Option Pricing - Finite Difference Methods
Finite difference methods (also called finite element methods) are used to price options by approximating the (continuous-time) differential equation that describes how an option price evolves over time by a set of (discrete-time) difference equations. The discrete difference equations may then be solved iteratively to calculate a price for the option.
This tutorial covers the general mathematical concepts behind finite diffence methods. Companion tutorials cover specific aspects of the following three finite difference methods, including links to examples of implementing the methods in MATLAB,
Finite difference methods are very similar to binomial and trinomial models. The Binomial Model series of tutorials cover their use in option pricing including examples of implementing serveral versions of the binomial model in MATLAB. Other Financial Engineering tutorials may be found on the Software Tutorials page.
Each of the finite difference methods has advantages and disadvantages. However, they all involve a similar four step process. The following sections discuss those four steps,
- Discretize the appropriate (continuous-time, partial) differential equation.
- Specify a grid of potential current and future prices for the underlying asset.
- Calculate the payoff of the option at specfic boundaries of the grid of potential underlying prices.
- Iteratively determine the option price at all other grid points, including the point for the current time and underlying price (i.e. the option price today). The iteration procedure is differrent depending on whether the explicit method, implicit method or Crank-Nicolson method is being used and whether there is the possibility of early exercise of the option.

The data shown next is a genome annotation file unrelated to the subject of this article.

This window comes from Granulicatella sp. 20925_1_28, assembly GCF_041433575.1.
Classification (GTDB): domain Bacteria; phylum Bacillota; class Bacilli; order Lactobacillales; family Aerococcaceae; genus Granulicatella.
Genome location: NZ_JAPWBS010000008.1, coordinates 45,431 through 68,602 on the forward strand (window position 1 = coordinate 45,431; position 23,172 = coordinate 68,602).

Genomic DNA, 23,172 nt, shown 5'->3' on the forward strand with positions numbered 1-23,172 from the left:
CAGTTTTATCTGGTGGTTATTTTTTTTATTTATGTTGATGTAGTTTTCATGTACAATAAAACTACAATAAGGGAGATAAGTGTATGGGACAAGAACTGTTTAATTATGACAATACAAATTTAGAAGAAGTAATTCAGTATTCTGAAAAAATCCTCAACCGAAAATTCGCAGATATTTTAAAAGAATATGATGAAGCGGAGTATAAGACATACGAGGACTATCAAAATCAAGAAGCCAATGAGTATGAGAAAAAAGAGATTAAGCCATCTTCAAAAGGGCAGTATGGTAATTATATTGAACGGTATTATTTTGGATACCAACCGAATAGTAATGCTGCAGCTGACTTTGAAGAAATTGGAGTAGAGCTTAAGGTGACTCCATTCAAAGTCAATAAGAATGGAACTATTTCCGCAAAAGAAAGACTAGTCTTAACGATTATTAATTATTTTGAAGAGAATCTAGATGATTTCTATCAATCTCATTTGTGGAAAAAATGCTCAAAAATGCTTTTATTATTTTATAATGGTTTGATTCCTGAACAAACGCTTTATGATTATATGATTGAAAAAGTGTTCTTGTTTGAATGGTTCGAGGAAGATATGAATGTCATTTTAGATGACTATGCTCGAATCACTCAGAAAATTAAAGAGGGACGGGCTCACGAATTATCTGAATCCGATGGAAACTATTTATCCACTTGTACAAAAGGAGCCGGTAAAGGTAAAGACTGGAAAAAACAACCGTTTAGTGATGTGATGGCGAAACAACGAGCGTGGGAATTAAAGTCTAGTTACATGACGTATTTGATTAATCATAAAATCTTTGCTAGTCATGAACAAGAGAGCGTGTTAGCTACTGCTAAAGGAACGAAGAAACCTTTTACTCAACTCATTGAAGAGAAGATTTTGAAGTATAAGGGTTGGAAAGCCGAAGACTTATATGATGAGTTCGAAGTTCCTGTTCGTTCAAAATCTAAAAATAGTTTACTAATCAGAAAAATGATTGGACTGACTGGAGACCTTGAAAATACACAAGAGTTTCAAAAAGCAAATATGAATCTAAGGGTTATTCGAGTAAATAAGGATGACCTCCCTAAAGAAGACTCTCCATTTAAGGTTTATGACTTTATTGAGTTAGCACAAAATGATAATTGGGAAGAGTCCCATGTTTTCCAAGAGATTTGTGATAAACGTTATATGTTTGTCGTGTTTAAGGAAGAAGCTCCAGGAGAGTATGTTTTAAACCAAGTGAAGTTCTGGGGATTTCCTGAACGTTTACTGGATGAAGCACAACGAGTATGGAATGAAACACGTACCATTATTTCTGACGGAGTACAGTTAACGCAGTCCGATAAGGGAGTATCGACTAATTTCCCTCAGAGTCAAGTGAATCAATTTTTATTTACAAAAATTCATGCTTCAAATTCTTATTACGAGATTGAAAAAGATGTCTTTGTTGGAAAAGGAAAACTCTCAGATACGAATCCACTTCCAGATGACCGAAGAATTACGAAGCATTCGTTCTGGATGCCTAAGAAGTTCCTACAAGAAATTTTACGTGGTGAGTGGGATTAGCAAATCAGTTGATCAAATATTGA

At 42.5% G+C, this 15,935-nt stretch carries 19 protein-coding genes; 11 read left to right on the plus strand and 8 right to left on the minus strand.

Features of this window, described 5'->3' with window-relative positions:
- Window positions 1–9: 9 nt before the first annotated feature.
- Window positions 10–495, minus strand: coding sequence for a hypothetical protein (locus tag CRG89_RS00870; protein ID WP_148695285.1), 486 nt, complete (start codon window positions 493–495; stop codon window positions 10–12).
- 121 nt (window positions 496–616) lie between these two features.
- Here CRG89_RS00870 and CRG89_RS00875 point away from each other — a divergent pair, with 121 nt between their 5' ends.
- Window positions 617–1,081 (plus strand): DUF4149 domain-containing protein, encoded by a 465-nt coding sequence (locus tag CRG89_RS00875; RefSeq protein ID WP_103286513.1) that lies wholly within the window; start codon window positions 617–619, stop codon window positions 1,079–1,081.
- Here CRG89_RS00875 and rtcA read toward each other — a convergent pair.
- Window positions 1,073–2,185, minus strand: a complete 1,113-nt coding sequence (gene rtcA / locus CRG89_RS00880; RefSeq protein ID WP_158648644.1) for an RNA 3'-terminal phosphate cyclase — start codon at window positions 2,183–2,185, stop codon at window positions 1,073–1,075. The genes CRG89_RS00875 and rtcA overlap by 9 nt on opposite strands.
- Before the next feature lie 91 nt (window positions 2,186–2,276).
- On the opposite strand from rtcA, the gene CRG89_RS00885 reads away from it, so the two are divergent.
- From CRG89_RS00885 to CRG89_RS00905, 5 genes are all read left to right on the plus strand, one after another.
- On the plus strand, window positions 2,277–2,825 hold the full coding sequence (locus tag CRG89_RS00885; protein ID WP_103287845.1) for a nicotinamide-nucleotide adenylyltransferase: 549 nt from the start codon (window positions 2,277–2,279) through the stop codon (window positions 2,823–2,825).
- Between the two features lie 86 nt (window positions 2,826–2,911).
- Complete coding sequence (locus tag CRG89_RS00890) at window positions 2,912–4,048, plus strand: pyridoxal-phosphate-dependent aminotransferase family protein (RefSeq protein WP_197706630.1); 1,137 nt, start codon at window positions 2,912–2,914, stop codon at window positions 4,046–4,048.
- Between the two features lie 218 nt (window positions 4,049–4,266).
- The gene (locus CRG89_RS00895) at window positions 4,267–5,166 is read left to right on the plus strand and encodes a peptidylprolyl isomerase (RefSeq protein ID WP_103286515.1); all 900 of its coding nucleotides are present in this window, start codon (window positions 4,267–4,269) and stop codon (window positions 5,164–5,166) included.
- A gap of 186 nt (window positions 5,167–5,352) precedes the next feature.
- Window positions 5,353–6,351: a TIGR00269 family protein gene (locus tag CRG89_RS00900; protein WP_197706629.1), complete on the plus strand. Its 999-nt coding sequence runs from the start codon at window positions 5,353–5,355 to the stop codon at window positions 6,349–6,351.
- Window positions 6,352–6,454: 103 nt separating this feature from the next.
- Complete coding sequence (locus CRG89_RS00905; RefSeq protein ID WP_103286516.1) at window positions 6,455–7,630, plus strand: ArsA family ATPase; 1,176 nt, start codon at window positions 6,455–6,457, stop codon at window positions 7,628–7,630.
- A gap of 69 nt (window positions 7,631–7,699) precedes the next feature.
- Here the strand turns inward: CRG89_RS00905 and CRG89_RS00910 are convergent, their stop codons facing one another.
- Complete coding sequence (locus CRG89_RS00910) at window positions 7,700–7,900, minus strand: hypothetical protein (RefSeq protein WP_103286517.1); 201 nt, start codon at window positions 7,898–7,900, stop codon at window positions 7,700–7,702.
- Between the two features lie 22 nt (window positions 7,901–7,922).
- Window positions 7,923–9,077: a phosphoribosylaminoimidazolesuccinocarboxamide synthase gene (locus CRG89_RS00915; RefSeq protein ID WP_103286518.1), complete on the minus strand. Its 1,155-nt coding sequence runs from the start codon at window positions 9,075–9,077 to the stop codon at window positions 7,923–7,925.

Discretizing a Differential Equation
Black, Scholes and Merton showed that a riskless portfolio made up of an asset with value S and an option with value ƒ(t,S) satisfies the differential equation
Equation 1 is called a partial differential equation. It is comprised of (partial) derivatives with repsect to time t and asset value S.
The solution to the Black-Scholes-Merton PDE depends on several factors, including the expected form of ƒ(t,S) and boundary conditions imposed on the solution. Boundary conditions are specified to reflect the expected payoff of the option at expiry and for minimum and maximum values of S. They are discussed in more detail in the Specifying Boundaries Conditions section.
There are several ways that the Black-Scholes-Merton PDE can be solved for the unknown value of ƒ(t,S). Black and Scholes developed an exact analytic solution for pricing plain vanilla European Put and Call options. However often an analytic solution is not available. In such instances finite difference methods can be used to calculate approximate solutions for ƒ(t,S) that are valid over small discrete time intervals Δt.
At the heart of finite difference methods are the approximation of the partial derivatives in the PDE by appropriate difference equations. Depending on the difference equations used then the explicit method, implicit method or Crank-Nicolson method is obtained.
The next sections outline different ways of approximating the partial derivatives of Equation 1.
Functions of One Variable
Consider the function of one variable ƒ(x) shown in Figure 1.
Then ƒ′(x), the derivative of the function at x, can be approximated in many ways. The most common are called the forward, backward and central approximation, all of which are drawn and indicated on Figure 1.